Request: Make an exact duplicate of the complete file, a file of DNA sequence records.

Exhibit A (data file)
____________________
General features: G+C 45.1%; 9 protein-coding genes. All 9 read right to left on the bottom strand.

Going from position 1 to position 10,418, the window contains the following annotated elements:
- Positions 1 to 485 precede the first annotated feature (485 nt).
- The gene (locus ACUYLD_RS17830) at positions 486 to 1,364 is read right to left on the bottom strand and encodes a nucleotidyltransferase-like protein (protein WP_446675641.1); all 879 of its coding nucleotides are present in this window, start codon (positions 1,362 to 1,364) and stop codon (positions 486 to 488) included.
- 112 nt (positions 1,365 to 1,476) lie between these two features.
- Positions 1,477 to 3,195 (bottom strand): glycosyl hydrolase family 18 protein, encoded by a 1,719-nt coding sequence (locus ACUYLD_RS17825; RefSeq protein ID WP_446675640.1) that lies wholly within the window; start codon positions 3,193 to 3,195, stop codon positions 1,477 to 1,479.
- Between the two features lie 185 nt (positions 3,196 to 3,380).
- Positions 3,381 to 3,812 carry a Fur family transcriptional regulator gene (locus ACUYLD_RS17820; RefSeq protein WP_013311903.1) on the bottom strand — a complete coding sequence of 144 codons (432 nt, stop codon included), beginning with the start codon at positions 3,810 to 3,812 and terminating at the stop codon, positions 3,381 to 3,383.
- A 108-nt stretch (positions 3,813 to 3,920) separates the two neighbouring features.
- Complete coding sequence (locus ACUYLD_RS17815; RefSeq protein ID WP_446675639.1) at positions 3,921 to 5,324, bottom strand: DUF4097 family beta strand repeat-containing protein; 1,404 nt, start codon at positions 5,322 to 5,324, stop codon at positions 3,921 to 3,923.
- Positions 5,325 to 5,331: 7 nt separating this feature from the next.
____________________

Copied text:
General features: G+C 45.1%; 9 protein-coding genes. All 9 read right to left on the bottom strand.

Going from position 1 to position 10,418, the window contains the following annotated elements:
- Positions 1 to 485 precede the first annotated feature (485 nt).
- The gene (locus ACUYLD_RS17830) at positions 486 to 1,364 is read right to left on the bottom strand and encodes a nucleotidyltransferase-like protein (protein WP_446675641.1); all 879 of its coding nucleotides are present in this window, start codon (positions 1,362 to 1,364) and stop codon (positions 486 to 488) included.
- 112 nt (positions 1,365 to 1,476) lie between these two features.
- Positions 1,477 to 3,195 (bottom strand): glycosyl hydrolase family 18 protein, encoded by a 1,719-nt coding sequence (locus ACUYLD_RS17825; RefSeq protein ID WP_446675640.1) that lies wholly within the window; start codon positions 3,193 to 3,195, stop codon positions 1,477 to 1,479.
- Between the two features lie 185 nt (positions 3,196 to 3,380).
- Positions 3,381 to 3,812 carry a Fur family transcriptional regulator gene (locus ACUYLD_RS17820; RefSeq protein WP_013311903.1) on the bottom strand — a complete coding sequence of 144 codons (432 nt, stop codon included), beginning with the start codon at positions 3,810 to 3,812 and terminating at the stop codon, positions 3,381 to 3,383.
- A 108-nt stretch (positions 3,813 to 3,920) separates the two neighbouring features.
- Complete coding sequence (locus ACUYLD_RS17815; RefSeq protein ID WP_446675639.1) at positions 3,921 to 5,324, bottom strand: DUF4097 family beta strand repeat-containing protein; 1,404 nt, start codon at positions 5,322 to 5,324, stop codon at positions 3,921 to 3,923.
- Positions 5,325 to 5,331: 7 nt separating this feature from the next.